Re-imagining the economic development profession: What would it look like if…

N ext week, I head back to work with our colleagues at Fraunhofer. As I prepare for the trip, I’ve been thinking about the future of the economic development profession.

In the wake of the financial crisis and the near collapse of the financial system, hopes that the global economy would return to “normal” have faded. Across the advanced economies, including the U.S., employment remains low relative to very slow GDP growth. At the same time, income gaps are widening.

The Search for a New Growth Model

In the face of these challenges, governments at all levels are searching for a new growth model to ignite their economies. While the details of this new approach to growth are still emerging, the outlines are becoming clear. Technology development, network-based innovation, and collaborative leadership are  emerging as key components in both company strategies and government policy.

We see these new frameworks emerging everywhere. So, for example, more university professionals and policymakers are interested in understanding the lessons of the Fraunhofer Institutes in Germany, a network of over 60 advanced research institutes that bridge the gap between university research and the market.


In the U.S., the Obama administration is focused on the development of regional innovation clusters and new advanced manufacturing institutes that combine the resources of the private sector, government and universities to develop new technology platforms.

Oddly, the federal government is relatively late to this game. Of course, we have the Small Business Innovation Research (SBIR) program and the Bayh Dole Act, but both of these initiatives are over 30 years old). In the early 1980’s, as a staff member on the Senate Democratic Policy Committee, I participated with a group of staffers from the National Science Foundation to draft legislation to establish a National Technology Foundation. This effort died before we were able to get hearings.  Not much has happened at the national level since then, as ideology hijacked our politics and made bi-partisan compromise more difficult to locate.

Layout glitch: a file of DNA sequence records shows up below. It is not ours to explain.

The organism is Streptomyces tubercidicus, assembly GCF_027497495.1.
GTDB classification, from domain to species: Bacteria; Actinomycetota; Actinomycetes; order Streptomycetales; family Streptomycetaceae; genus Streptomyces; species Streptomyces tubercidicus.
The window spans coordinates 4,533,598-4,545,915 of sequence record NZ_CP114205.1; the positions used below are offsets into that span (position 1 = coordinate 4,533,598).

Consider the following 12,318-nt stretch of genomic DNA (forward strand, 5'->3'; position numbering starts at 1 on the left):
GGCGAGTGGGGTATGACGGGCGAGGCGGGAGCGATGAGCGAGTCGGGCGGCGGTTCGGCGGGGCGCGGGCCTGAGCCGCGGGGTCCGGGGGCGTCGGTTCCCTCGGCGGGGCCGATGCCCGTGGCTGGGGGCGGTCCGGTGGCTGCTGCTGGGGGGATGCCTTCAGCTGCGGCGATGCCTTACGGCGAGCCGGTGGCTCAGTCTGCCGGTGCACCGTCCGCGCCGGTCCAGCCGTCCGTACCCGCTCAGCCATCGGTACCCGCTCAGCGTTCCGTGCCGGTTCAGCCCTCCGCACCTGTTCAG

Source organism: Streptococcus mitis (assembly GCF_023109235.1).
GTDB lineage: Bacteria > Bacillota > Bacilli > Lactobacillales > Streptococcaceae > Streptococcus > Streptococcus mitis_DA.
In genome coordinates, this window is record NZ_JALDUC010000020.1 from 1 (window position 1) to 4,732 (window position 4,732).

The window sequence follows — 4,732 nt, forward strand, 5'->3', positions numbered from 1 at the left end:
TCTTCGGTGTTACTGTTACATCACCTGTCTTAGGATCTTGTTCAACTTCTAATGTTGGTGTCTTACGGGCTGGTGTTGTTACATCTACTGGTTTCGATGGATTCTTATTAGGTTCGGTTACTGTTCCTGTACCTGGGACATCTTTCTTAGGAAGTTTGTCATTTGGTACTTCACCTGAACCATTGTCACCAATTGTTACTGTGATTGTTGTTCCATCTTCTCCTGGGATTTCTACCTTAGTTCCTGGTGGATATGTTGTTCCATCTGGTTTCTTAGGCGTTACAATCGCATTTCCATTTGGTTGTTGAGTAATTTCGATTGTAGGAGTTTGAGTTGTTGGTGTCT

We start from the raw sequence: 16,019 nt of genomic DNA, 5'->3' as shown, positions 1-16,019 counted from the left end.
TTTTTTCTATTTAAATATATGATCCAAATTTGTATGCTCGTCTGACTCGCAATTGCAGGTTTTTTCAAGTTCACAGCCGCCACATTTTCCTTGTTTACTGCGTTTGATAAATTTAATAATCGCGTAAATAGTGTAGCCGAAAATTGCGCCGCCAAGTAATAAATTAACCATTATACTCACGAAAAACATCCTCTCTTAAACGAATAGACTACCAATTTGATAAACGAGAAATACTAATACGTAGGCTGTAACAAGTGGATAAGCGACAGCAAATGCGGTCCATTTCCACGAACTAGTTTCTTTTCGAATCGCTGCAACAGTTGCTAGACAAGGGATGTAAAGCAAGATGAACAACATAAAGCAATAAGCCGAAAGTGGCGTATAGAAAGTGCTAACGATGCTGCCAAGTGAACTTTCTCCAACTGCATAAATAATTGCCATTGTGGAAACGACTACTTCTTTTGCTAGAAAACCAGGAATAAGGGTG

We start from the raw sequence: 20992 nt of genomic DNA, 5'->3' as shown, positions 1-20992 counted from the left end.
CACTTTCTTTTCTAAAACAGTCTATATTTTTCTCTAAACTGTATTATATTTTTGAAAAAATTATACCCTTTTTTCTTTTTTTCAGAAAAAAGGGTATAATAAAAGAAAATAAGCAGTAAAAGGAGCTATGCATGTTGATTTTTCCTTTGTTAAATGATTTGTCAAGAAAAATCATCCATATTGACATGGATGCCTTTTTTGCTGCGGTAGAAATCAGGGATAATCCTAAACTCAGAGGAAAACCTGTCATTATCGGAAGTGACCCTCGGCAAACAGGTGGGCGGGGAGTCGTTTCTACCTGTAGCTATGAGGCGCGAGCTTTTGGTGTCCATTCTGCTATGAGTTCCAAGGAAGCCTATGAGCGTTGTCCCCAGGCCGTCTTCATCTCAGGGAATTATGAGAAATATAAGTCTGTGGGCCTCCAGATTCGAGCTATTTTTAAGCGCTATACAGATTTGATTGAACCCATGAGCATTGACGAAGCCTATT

In the meantime, other countries have been experimenting more aggressively. In the UK, new Catapult Centers are anchoring regional innovation development in university research. A*STAR in Singapore, VTT in Finland, ITRI in Taiwan, the new Callahan Institute in New Zealand: all are pursuing this new growth model that combines technology, innovation and collaboration. As Mariana Mazzucato demonstrates out in her book, The Entrepreneurial State, our ideological mindsets have blinded us to the realities of what really makes economies grow.

In the U.S., the most interesting experiments in new models for economic development are happening on university campuses. See, for example, a recent interview of UC Davis Chancellor Linda Katehi  or SUNY Chancellor Nancy Zimpher. At Purdue, we are focused on understanding more deeply how to design both startup and innovation ecosystems and the role universities play in regional innovation systems.

Regardless of the level of your analysis — firm, region or nation — collaboration drives competitiveness.  Bright line, binary thinking about free markets and government interference distorts our view and undermines our performance. Acemelou and Robinson in their work, Why Nations Fail, reach similar insights from a different perspective.

Within secondary and higher education, an emphasis on new approaches to regional growth has led to a deeper focus on the STEM disciplines and the redesign of engineering education to include more emphasis on entrepreneurship and innovation. More people are recognizing that in a global economy in which technology can skip over borders and capital can fly with the click of a mouse, our most genuine and lasting advantage comes from the brainpower we develop.

Economic Development: Lagging Behind

The profession that stands in the deepest need of these new frameworks – economic development – has not kept pace.